Accelerating on a bumpy road

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Hot off the presses, OpenAxel has just unveiled a comprehensive report focusing on how to shorten the gap between established corporations and innovative digital startups in Europe. An EU-funded major project and campaign that launched in 2013, OpenAxel is opening the entrepreneurial ecosystem in Europe. OpenAxel identified the key tech and acceleration stakeholders of the acceleration and digital industries and fostered coordinated involvement and smart cooperation among them.

Is collaborative innovation the cure for the European Paradox?

In theory, corporate-startup collaborations might be a viable strategy to overcome the painful effects of the so-called “Extended European Paradox”, which in more layman’s terms is Europe’s inability to convert its top class higher education, solid R&D & Tech infrastructure, not to mention massive innovations-destined public funds into commercial success. This extends to the lack of a robust European digital midmarket cohort, but also pundits keep wondering why the above ingredients and massive investment have not produced a European Google or Facebook equivalent yet.

Half of the Fortune 500 are already embracing startups, and European firms are no exception. Europe is getting traction in corporate-startup collaborations: both regarding the hip factor, the quantity and the quality of such initiatives. Corporations from France, Germany, Switzerland, and the UK are trailing the US in one single line re: startup engagements. However, an improving landscape does not equal a lack of major hurdles. Challenges abound and some soul-searching is probably in order:

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While 97% of EU corporations have carefully analyzed their needs for open innovation, implementation is lagging behind by far. Too much innovation effort is spent on improving internal processes (e.g. simplification of procurement — 54%), without a dedicated executive innovation champion (46%). A majority reported lack of strategic focus, with no KPIs pre-determined, close to half said that innovation projects solely have a quick-fix, band-aid type of usage at their firms. These are all symptoms — or should we stay stage props? — of a phenomenon widely labelled as “innovation theater”, originally coined by Steve Blank. Less than a third of those corporations surveyed is engaged in cultural transformation projects, consciously becoming more entrepreneurial. That lack of a supportive, innovation-infused culture is usually a key blocker, causing the internal failure of most corporate innovation projects where the majority of executives and staff are passive, suspicious or downright hostile with innovation efforts.

Those corporations further down the path of mastering the Innovation Age expect that startup collaborations will solve business problems (83%), rejuvenate corporate culture (76%), and help enter new markets (66%) — with financial gains objectives as less significant drivers for corporate involvement in collaboration with startups. Mind the gap between those who understand the importance of culture change and those who actually do it (76% vs 30%). From a Silicon Valley perspective, understanding the mindset necessary for experimentation and having a long term bet are both essential to the success of these collaborations, and most Silicon Valley innovation centers, including those of EU origin practice that approach well.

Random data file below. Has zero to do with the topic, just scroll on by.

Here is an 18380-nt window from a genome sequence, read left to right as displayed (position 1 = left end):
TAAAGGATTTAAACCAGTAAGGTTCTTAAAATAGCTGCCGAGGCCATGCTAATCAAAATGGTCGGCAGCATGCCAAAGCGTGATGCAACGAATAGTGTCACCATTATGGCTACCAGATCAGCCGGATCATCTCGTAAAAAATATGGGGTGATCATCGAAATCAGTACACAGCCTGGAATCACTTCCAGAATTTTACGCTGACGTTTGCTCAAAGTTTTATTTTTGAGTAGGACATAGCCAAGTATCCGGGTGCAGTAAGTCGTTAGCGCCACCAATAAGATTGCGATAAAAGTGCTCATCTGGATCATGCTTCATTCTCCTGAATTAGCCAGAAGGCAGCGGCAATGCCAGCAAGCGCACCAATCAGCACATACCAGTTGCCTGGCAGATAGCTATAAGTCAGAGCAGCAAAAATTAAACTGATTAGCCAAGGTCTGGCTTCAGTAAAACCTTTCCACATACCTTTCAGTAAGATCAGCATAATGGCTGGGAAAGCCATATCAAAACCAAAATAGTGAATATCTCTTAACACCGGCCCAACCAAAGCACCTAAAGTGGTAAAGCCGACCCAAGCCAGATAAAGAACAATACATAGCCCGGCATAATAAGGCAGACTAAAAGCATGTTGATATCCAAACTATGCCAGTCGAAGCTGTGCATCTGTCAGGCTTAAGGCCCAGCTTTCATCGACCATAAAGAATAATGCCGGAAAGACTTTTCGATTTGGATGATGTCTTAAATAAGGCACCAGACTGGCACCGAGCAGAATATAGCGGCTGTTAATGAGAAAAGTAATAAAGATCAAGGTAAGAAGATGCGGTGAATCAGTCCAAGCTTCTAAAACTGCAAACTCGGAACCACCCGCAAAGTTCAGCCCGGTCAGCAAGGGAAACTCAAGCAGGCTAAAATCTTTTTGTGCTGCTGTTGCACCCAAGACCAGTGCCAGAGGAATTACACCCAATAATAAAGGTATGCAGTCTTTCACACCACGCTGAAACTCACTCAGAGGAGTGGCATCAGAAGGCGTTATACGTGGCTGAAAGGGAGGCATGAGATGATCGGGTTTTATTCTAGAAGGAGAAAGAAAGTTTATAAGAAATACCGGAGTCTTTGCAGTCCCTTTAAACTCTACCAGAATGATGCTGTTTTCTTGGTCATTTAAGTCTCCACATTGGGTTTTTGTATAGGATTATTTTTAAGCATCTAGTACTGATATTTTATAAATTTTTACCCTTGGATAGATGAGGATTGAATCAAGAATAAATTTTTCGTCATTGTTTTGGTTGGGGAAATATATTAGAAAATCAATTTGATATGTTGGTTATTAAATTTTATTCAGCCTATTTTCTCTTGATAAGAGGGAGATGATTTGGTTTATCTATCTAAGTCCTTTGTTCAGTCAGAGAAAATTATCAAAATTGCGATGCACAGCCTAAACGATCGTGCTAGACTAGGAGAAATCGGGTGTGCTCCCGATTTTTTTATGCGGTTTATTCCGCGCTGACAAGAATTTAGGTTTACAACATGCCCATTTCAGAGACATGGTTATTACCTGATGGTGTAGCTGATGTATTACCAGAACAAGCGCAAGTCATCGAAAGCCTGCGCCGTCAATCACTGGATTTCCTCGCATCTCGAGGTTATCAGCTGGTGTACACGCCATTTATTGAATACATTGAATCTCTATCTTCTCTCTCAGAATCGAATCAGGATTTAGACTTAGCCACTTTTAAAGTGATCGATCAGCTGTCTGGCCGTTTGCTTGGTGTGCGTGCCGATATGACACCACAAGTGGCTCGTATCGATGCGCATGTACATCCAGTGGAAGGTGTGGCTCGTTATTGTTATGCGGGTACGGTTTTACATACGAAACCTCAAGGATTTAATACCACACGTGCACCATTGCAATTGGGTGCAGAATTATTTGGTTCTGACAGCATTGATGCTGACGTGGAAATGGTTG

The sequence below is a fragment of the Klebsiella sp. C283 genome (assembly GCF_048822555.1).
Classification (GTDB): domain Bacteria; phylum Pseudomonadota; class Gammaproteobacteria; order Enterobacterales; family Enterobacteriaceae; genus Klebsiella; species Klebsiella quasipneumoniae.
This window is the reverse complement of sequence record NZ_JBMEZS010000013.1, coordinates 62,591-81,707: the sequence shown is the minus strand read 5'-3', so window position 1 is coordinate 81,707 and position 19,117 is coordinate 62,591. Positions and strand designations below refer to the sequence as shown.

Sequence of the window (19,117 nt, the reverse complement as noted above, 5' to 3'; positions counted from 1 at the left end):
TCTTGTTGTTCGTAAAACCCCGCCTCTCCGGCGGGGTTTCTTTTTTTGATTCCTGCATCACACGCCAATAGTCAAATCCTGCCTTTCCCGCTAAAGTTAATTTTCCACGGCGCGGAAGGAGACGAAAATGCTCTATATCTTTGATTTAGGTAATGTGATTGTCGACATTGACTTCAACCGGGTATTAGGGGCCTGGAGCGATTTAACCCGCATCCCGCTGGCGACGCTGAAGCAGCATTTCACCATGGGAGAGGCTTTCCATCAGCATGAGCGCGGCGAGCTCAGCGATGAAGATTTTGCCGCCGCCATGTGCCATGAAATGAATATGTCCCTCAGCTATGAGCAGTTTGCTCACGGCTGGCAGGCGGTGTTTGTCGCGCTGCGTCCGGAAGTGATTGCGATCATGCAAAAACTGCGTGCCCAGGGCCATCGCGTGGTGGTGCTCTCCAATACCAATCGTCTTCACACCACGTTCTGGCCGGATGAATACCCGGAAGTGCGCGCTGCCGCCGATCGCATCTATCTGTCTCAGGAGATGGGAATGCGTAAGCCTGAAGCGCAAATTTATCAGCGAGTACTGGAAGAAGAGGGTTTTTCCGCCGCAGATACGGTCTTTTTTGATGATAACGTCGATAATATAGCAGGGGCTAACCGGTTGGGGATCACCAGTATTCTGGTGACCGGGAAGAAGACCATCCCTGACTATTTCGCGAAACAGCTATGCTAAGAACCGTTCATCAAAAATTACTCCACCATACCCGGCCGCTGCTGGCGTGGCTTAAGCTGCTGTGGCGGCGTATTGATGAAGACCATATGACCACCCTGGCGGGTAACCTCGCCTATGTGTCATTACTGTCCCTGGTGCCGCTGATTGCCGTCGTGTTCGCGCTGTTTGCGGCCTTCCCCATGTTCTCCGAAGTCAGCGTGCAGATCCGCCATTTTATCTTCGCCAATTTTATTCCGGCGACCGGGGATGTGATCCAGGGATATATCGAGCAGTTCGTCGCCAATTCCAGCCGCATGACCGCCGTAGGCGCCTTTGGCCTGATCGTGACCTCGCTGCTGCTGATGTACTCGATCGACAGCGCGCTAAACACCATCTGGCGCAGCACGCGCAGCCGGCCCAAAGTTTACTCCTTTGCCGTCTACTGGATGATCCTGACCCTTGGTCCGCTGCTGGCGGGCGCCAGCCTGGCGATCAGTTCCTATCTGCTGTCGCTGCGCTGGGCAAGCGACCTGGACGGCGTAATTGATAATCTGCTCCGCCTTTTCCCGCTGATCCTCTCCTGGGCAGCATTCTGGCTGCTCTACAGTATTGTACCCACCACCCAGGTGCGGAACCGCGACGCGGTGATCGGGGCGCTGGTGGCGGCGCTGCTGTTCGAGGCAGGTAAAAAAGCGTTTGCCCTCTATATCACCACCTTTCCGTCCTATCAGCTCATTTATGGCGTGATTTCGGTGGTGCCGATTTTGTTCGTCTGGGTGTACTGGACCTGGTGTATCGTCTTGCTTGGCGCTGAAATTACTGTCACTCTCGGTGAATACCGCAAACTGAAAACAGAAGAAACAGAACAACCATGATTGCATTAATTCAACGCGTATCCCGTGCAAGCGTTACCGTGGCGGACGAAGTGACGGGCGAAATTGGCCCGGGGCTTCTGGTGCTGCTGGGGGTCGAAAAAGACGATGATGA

Corporate innovators are increasingly aware that engaging startups have a very broad range of possibilities and applications beyond “swallowing” them whole, ranging from joint events, sharing resources (eg. office space or business services), accelerators and incubators, partnerships — to investments and acquisitions. However, OpenAxel found that the actual activities European corporations declare to be engaged in make them more at risk and spending prone — but also expecting quick results — than what would be optimal.

Europe’s accelerators contribute to a healthy ecosystem: need to be more transparent and outcomes-driven

The report found that European accelerators vary significantly, both in terms of the type of startups accepted (vertical, horizontal) and the lifecycle maturity of selected startups (discovery, validations, efficiency). Regarding motivation/drive of accelerators, funding sources and intrinsic goals show a loose correlation. A well-distributed-balance of funding: venture capital/business angels or public listing (32%), government grants (27%) and corporations (27%) contributes to a great extent to a balanced set of activities with ROI and ecosystem-building imperatives pursued in parallel, which is a major plus to the overall long-term health of the accelerator scene.